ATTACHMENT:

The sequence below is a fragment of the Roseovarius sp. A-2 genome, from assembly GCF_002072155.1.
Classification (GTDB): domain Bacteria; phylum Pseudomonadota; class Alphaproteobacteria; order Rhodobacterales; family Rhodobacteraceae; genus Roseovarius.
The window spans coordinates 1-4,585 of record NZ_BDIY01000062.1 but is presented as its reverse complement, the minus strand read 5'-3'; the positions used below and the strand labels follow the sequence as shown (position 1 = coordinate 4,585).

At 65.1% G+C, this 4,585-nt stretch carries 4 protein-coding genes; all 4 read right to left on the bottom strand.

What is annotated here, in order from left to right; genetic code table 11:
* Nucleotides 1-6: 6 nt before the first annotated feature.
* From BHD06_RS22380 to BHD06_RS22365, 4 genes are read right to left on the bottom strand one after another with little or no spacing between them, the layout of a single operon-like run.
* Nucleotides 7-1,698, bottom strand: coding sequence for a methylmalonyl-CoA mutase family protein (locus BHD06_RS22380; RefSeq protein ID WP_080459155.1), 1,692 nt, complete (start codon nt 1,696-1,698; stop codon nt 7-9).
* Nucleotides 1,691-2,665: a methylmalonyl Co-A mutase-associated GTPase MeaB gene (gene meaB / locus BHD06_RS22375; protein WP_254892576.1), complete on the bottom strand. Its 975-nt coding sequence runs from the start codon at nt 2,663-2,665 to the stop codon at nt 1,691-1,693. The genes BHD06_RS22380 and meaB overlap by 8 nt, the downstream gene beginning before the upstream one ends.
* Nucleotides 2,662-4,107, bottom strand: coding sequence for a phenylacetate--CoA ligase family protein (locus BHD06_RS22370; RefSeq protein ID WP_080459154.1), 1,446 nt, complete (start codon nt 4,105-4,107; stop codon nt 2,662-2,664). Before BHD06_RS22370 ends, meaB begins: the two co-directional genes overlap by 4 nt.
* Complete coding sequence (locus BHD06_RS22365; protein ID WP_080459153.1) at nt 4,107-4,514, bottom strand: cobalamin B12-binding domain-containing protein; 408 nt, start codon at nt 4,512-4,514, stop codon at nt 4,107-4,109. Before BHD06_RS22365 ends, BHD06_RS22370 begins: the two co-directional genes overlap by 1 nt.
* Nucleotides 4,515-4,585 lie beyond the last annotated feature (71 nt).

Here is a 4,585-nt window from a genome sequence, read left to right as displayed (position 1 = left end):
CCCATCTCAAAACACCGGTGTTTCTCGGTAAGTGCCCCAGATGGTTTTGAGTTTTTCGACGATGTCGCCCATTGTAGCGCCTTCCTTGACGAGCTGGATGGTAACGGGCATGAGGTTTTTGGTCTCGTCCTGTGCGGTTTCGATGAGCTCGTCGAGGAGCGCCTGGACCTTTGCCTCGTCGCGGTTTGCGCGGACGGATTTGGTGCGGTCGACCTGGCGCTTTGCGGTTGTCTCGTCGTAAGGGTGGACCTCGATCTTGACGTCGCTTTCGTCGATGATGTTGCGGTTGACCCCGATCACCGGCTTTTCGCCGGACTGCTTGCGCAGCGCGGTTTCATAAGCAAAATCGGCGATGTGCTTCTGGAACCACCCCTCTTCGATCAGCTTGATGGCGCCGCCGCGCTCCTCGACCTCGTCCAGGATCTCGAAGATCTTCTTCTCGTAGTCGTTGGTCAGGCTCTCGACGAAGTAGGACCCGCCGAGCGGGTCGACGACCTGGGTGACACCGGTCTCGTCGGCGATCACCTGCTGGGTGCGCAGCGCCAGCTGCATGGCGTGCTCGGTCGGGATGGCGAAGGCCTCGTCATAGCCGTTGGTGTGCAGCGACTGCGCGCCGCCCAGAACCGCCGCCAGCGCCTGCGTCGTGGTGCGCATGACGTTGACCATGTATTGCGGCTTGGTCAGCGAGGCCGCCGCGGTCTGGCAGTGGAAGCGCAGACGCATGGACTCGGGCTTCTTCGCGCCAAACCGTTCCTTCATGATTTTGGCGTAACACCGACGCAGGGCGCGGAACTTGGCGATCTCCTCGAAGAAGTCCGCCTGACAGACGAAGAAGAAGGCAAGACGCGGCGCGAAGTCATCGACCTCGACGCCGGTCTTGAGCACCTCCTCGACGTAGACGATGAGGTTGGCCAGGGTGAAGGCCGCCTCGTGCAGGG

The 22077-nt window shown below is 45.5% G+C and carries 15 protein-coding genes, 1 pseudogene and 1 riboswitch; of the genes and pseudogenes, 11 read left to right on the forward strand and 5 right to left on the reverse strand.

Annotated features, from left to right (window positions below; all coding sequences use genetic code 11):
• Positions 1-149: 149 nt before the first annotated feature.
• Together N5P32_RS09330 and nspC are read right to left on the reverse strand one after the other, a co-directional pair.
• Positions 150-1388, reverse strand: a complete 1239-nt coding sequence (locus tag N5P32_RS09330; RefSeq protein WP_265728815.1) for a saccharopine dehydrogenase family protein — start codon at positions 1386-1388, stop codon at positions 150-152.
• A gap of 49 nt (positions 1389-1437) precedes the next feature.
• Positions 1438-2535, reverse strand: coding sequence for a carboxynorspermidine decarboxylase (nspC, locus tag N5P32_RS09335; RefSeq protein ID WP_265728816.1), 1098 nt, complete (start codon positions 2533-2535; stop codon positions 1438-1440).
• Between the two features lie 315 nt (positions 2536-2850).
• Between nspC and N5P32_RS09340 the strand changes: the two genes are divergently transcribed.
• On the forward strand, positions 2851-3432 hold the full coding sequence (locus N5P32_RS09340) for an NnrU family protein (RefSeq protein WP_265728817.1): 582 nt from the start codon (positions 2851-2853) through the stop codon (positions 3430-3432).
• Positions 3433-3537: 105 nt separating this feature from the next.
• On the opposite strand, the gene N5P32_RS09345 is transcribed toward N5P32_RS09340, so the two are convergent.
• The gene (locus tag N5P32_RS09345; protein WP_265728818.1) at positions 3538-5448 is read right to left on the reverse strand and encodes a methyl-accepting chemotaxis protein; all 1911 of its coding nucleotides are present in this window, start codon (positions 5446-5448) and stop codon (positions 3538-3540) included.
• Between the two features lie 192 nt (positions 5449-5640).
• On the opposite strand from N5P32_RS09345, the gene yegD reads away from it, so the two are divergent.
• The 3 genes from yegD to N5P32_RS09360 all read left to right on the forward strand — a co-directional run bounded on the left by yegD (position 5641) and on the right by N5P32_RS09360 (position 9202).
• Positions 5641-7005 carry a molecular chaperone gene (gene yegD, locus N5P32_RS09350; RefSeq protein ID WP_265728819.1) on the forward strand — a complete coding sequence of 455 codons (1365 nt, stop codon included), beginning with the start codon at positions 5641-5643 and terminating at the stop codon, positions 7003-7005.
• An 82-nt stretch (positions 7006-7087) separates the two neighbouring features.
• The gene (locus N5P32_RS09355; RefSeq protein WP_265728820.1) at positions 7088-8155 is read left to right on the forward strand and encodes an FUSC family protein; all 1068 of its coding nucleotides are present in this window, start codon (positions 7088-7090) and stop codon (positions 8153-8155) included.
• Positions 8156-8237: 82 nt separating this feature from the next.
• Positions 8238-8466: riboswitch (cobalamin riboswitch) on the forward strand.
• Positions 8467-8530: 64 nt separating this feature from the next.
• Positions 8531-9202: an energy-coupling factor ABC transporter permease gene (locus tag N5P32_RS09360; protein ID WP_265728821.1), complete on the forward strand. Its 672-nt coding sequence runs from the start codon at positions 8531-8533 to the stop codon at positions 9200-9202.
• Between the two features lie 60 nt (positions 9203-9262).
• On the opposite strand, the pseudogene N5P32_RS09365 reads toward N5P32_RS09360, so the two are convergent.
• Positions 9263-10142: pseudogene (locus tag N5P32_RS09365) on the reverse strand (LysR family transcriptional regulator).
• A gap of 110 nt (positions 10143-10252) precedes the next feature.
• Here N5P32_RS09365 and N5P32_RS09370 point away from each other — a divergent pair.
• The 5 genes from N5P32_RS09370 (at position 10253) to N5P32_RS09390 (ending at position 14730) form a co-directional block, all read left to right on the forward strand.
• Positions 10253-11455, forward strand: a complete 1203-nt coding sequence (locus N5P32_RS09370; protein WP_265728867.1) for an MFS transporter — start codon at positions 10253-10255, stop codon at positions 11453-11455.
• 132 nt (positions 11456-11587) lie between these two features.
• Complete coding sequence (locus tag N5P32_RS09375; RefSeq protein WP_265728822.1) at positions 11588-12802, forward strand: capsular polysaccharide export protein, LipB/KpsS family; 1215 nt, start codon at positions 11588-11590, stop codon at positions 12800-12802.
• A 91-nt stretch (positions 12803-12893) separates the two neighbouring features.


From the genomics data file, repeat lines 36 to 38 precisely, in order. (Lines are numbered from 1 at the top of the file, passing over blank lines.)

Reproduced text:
• Positions 8467-8530: 64 nt separating this feature from the next.
• Positions 8531-9202: an energy-coupling factor ABC transporter permease gene (locus tag N5P32_RS09360; protein ID WP_265728821.1), complete on the forward strand. Its 672-nt coding sequence runs from the start codon at positions 8531-8533 to the stop codon at positions 9200-9202.
• Between the two features lie 60 nt (positions 9203-9262).